JIS News

Opposition Spokesman for Education, Andrew Holness, has called on the government to remove the fee structure for newly upgraded high schools this year, as a step towards a system of free education up to the secondary level.
His comments came against a commitment by the government to work towards the removal of school fees at the secondary level.
Mr. Holness, who was making his contribution to the 2006/2007 Budget Debate in Gordon House on Wednesday (May 3), said that until that commitment was fulfilled, a move to remove the fees from upgraded high schools would go a far way towards ensuring equity in the secondary system, where traditional high schools enjoyed better physical resources and more qualified teachers.
“We have to find a way to remove inequity from the secondary system.I am asking the government to remove school fees from newly upgraded schools. This would immediately increase the inflows to those schools and would remove their dependency on the collection of uncertain school fees,” Mr. Holness argued.
He further called on the government to increase its allocation of the national budget to education from 11 per cent to 15 per cent.
On another matter, the Opposition spokesman proposed that the government develop a “national policy for the Jamaican family”.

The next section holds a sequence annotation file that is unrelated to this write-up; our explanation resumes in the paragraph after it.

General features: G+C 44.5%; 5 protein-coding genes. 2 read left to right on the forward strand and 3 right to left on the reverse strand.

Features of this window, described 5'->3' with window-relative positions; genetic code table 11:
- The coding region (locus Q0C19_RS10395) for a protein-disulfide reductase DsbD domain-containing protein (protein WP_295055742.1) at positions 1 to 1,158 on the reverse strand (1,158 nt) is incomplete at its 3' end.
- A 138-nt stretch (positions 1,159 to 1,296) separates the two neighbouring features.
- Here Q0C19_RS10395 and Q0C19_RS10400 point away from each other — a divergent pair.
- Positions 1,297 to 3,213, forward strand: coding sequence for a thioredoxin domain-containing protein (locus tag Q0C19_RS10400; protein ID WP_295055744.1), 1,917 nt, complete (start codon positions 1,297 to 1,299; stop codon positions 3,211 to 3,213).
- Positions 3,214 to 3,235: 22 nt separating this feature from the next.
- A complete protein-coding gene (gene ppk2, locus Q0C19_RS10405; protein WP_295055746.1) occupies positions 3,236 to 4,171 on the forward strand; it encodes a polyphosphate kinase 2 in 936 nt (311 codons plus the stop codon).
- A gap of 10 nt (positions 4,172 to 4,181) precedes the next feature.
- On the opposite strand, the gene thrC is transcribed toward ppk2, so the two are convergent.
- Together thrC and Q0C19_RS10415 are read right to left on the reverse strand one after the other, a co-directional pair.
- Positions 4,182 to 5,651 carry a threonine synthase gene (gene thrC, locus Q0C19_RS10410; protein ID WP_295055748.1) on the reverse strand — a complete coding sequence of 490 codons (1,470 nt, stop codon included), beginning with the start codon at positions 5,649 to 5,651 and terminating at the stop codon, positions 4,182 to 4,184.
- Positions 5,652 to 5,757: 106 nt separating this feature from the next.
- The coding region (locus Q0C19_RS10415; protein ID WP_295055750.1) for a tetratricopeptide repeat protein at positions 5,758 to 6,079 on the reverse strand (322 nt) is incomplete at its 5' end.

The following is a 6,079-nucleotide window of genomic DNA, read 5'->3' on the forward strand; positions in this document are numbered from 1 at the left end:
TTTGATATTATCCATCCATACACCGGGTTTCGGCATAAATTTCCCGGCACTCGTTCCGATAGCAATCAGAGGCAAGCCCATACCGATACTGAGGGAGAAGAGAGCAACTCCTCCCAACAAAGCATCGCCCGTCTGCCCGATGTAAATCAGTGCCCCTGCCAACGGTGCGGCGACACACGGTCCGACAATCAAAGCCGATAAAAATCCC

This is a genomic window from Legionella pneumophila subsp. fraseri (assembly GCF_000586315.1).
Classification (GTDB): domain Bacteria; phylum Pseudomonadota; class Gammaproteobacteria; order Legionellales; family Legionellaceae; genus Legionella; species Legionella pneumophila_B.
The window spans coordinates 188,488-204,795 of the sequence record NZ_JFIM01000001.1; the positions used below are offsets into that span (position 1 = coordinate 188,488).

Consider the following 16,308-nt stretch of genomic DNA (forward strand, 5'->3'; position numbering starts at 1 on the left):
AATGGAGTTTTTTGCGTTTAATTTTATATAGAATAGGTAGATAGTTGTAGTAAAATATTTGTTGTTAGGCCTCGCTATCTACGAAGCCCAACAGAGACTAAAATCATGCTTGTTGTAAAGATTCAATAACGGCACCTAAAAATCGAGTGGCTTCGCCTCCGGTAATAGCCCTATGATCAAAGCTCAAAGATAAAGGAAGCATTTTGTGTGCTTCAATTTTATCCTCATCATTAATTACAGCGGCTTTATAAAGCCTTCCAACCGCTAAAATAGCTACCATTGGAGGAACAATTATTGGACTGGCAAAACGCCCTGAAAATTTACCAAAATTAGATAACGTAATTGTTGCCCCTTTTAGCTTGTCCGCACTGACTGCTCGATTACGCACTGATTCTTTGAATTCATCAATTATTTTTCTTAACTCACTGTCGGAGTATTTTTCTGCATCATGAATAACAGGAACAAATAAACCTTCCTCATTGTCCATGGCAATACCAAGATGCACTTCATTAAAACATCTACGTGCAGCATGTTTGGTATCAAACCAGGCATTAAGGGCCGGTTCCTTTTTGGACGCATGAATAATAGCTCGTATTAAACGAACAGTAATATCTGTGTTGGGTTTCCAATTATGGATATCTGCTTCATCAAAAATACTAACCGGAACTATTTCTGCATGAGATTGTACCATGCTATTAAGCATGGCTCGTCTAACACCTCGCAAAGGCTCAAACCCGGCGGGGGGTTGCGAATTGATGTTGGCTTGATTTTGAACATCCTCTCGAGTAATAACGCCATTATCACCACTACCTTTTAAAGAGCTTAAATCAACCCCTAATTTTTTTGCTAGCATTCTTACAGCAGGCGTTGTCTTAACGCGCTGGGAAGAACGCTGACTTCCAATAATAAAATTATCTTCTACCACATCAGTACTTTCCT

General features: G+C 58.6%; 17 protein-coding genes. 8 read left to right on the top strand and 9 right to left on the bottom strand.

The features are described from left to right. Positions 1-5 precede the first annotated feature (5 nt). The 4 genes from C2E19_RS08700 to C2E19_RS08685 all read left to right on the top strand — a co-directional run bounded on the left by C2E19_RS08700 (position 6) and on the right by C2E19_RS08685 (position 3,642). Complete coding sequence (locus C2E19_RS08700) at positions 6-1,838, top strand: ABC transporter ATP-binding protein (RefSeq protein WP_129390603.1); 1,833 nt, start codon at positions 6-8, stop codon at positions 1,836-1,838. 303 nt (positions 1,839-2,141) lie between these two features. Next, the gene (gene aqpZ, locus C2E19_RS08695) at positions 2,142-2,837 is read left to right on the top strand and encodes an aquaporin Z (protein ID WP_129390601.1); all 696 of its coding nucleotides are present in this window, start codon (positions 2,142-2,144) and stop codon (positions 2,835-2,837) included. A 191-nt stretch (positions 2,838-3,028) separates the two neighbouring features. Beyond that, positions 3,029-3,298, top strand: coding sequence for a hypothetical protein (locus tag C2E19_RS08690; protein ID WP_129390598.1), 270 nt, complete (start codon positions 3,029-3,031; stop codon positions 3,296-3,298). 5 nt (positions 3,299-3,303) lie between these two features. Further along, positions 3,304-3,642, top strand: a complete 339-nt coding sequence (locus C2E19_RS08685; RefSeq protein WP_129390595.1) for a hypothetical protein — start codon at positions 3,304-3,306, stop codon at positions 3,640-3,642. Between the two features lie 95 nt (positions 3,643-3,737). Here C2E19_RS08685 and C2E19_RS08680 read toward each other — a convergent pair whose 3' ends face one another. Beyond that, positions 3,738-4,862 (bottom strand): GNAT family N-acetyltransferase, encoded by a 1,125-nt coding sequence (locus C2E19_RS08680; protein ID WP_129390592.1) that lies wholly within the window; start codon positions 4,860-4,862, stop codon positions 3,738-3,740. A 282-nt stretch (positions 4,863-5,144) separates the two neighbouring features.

He said the need for such a policy was due to the increasing prevalence of female-headed, single-parent households, many of which were headed by young women, 24 years or younger, who faced a 35 per cent chance of being unemployed. This, he said, directly impacted the ability of the economy to grow and prosper.
“The growing acceptance of a single-head household places greater strain on the economic resources of a poorer country than on a richer country, because you now have to split everything in two. You need more houses, more cars, it’s more difficult to manage your children and you spend more money on electricity because consumption is greater. So, those persons who believe that we must not interfere in what is happening in the family, we must not have a policy on family, I say to them, you can’t run a society unless you’re running the family,” Mr. Holness noted. He further proposed the establishment of a special committee, involving the church, academia, non governmental and family advocate groups, members of parliament and the relevant government ministries, to consider the best family structure for Jamaica, and to consider ways to influence the society towards adopting that ideal.